In United States v. Arthrex, Inc. (No. 19-1434), the U.S. Supreme Court ruled that the statutory structure of inter partes review (“IPR”) violates the United States Constitution by permitting administrative patent judges to issue final decisions ordering cancellation of issued patent rights on behalf of the Executive Branch.  Justice Neil Gorsuch, in his opinion concurring in part and dissenting in part, cites the friend-of-the-court brief authored and filed in the case by Bridget Smith and Kenneth Weatherwax of Lowenstein & Weatherwax LLP.  L&W’s brief, which as Justice Gorsuch notes was filed on behalf of “39 Aggrieved Inventors” who have suffered adverse decisions by the unreviewable administrative patent judges, supports the finding of unconstitutionality that the Court ultimately reached and argues for a remedy that would relieve owners and inventors of patents of the consequences of these decisions.  Justice Gorsuch cited L&W’s brief as “highlight[ing] example after example” of how IPR’s separation-of-powers and due-process “problems have started coming home to roost,” and urged “the interested reader to explore” these examples further.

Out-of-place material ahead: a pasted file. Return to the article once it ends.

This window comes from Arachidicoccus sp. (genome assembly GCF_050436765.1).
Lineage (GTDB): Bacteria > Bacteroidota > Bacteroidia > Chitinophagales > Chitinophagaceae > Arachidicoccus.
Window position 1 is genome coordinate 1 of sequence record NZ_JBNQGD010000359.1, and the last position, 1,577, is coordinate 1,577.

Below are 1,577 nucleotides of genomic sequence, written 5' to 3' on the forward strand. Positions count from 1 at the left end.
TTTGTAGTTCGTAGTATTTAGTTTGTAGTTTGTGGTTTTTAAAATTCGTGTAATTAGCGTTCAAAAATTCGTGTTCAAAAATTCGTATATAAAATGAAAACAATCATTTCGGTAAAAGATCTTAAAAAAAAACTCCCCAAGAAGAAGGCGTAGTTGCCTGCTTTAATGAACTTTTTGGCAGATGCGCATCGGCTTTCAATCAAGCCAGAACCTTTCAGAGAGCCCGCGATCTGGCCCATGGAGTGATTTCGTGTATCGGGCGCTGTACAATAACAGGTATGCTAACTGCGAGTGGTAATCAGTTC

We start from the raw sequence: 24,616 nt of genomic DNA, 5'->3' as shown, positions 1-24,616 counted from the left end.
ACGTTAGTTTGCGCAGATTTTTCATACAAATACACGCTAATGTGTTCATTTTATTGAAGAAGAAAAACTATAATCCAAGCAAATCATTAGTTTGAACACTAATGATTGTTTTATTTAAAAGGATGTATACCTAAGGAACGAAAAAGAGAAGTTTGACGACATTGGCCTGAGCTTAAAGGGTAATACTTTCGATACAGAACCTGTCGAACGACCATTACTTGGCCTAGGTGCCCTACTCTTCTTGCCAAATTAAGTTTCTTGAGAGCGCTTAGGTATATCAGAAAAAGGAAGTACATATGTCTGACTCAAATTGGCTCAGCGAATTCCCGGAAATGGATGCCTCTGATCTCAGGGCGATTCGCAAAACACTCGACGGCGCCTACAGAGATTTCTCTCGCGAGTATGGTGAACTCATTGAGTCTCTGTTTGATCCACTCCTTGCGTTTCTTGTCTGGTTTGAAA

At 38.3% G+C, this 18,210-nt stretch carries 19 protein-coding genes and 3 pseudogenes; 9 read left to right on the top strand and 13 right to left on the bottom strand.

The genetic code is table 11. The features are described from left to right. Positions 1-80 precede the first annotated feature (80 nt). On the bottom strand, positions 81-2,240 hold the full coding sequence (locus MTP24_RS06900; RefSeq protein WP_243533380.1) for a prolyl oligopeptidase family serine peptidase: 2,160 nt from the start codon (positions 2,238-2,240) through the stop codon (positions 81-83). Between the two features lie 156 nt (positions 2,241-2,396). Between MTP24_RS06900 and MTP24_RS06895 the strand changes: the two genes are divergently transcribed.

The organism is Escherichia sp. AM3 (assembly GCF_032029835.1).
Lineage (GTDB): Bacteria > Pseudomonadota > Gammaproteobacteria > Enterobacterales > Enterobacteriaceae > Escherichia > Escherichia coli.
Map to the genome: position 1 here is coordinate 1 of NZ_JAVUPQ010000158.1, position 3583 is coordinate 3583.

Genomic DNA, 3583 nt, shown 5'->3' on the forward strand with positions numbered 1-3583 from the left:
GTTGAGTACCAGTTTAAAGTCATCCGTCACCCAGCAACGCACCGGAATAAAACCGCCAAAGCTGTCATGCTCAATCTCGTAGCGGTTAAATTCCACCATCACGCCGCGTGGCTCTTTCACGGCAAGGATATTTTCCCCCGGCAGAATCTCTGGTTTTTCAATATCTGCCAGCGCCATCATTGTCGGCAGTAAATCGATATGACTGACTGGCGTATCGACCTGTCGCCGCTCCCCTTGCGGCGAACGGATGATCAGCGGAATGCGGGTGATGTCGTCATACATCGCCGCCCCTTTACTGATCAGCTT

To view the Supreme Court’s decision, please click this link.  To view L&W’s amicus brief, please click this link.